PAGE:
Editor’s note: This is a corrected story. A previous version misidentified San Antonio Spurs assistant coach Becky Hammon as Becky Harmon.
Maple Leafs general manager Kyle Dubas wasn’t specifically looking to add a woman to Toronto’s front office.
Hayley Wickenheiser was simply the best fit.
One of the top players in women’s hockey history, Wickenheiser was named the club’s new assistant director of player development Thursday.
The four-time Olympic gold medallist will monitor Leafs prospects in the WHL, and is expected to travel to Toronto a couple times a month to work with players on both the Leafs and the AHL’s Marlies.
“The biggest reason why I was intrigued about this role is that Kyle was interested in me — not to hire a woman, but to hire someone who could do the job,” Wickenheiser said on a conference call. “I feel pretty confident in my abilities to be in this role and that I belong and can handle myself with anyone.”
The 40-year-old from Shaunavon, Sask., retired as a player in 2017, finishing as the career leading scorer for the Canadian women’s national team with 168 goals and 211 assists for 379 points in 276 games.
“I know how those guys think, how they approach the game, day in and day out,” she said. “I can help players get better and understand what it takes to get better.
“Every time you step on the ice, whether it’s with a player or a coach, you can always learn something or take something.”
Wickenheiser, who will continue studying medicine at the University of Calgary, said it was important for her to get back into a sport where she’s helped blaze a trail for women and girls.
“I love being around people that are the best at what they do,” she said. “To work for the Toronto Maple Leafs is a pretty huge honour, and it’s a big responsibility.
“I understand well what pressure is in playing for Canada on the world stage. Hopefully some of those experiences I’ve that had can help some of these players.”
Wickenheiser, the MVP of women’s tournament at both the 2002 and 2006 Olympics, attended the Leafs’ development camp as a guest coach in June.
“When we go through any process of hiring people to add to our program, we’re looking for the best people. Period,” Dubas said. “Hayley was certainly the best person to fill that role because of her expertise in hockey, her experience of being an elite player at every level.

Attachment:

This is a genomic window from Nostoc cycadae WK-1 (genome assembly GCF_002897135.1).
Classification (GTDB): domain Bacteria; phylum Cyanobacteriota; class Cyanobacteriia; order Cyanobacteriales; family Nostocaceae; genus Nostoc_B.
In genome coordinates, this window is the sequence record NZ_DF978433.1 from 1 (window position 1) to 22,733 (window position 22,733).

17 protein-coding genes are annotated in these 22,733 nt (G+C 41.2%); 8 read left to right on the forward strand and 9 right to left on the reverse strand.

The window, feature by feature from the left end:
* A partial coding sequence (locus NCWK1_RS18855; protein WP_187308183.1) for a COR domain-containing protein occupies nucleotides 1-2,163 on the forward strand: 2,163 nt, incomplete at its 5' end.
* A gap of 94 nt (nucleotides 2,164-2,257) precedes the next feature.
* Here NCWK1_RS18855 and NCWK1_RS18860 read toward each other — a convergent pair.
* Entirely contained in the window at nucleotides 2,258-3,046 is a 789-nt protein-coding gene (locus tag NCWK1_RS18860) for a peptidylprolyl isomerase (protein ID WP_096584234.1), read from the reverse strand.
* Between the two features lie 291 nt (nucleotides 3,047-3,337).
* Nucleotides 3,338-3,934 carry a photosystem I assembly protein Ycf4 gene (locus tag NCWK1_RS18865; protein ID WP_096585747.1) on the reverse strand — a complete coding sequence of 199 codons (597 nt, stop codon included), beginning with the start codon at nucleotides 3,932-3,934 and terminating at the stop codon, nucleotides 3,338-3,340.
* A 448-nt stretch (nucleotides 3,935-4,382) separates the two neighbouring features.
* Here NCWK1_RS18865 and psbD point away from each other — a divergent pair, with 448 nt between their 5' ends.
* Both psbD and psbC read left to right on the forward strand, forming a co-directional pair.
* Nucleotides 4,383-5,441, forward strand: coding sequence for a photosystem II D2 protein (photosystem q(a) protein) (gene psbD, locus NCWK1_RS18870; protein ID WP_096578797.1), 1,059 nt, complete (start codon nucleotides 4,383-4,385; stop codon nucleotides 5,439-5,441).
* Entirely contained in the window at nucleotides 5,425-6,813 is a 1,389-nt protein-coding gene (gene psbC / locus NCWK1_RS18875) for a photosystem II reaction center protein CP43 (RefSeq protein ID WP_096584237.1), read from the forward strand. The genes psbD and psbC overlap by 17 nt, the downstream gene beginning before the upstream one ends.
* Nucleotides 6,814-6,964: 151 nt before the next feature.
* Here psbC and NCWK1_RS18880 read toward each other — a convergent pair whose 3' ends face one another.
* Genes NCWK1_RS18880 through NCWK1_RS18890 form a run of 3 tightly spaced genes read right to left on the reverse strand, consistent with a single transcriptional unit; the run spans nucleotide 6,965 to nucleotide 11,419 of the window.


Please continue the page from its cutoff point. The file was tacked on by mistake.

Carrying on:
“Getting to know her and talking to her, I just thought the way that Hayley thinks about hockey and life could be a massive benefit to our player development program, but also our program in general.”
The Leafs also announced Scott Pellerin has been elevated to senior director of player development and that Stephane Robidas will serve as director of player development, while Noelle Needham and Victor Carneiro have been brought onboard as amateur scouts.
Dubas said adding more diversity to the Leafs _ the team already employs former Olympian Barbara Underhill as a power skating coach _ with hires like Wickenheiser and Needham can only help the franchise reach its ultimate goal.
“Research shows that the more diverse your organization, the better your decision making, the better your operation in general,” he said. “If you’re only hiring white males, and I’m saying that as a white male, you’re probably leaving a lot on the table in terms of where your organization can go and how it can think and how it can evolve and develop.
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“We’re looking for the best candidates and we’re not pushing anybody aside. I think sports in general are moving well in that direction.”
While a woman has yet to step behind an NHL bench, Becky Hammon has been an assistant coach with the NBA’s San Antonio Spurs since 2014, while Kathryn Smith became the NFL’s first full-time female assistant during the 2016 season with the Buffalo Bills. The NFL and NBA also employ female officials.
Wickenheiser said that although she realizes the new gig is another step for women in hockey, and sports in general, her focus is more on doing the job properly than thinking about what it means.
“It’s about being competent and being good at what you do,” she said. “I also understand that there will be a lot of young girls that will see this as knocking down barriers for them to maybe dream to do the same thing.
“It does show forward-thinking, it shows young girls that they can really do anything, but at the same time there’s a competency and a performance standard.”